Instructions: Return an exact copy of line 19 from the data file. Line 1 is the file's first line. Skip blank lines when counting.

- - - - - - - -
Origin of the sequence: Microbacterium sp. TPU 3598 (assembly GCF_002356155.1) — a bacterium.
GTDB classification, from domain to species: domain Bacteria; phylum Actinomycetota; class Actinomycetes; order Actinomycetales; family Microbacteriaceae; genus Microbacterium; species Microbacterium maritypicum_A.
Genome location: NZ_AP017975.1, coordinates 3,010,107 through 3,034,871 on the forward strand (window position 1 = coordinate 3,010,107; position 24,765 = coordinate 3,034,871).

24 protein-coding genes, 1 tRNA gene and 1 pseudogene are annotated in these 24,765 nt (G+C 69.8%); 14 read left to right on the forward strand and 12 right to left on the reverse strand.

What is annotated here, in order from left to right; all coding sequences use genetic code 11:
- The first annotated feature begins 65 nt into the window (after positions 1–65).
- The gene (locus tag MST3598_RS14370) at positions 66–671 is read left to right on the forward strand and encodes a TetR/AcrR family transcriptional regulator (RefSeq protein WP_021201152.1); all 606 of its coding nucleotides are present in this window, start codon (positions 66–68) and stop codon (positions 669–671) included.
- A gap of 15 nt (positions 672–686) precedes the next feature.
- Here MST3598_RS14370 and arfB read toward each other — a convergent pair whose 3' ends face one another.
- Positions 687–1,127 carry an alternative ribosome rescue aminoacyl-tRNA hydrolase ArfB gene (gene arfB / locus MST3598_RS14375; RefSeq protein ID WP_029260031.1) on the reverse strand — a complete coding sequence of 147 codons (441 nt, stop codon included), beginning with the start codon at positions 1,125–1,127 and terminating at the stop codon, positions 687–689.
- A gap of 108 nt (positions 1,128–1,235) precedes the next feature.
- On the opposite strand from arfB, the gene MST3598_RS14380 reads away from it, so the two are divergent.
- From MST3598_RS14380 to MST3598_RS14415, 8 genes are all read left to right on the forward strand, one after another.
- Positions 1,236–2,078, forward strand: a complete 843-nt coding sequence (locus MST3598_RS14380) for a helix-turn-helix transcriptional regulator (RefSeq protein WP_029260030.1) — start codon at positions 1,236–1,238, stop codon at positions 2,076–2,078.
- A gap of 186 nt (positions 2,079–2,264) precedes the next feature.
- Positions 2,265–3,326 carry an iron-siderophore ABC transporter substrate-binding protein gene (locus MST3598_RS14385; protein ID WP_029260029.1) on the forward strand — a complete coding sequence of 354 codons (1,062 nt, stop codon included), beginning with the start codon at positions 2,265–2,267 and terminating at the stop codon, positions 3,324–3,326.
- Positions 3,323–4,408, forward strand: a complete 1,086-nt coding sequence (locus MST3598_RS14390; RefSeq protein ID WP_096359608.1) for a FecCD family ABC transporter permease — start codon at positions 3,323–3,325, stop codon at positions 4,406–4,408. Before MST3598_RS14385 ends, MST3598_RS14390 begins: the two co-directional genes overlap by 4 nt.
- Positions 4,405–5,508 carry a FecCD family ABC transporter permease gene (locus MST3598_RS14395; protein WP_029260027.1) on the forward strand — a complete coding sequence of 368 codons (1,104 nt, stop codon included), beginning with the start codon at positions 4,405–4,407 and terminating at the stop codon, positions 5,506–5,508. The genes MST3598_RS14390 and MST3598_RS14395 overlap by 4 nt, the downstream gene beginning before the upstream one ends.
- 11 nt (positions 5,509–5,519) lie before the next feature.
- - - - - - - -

- 11 nt (positions 5,509–5,519) lie before the next feature.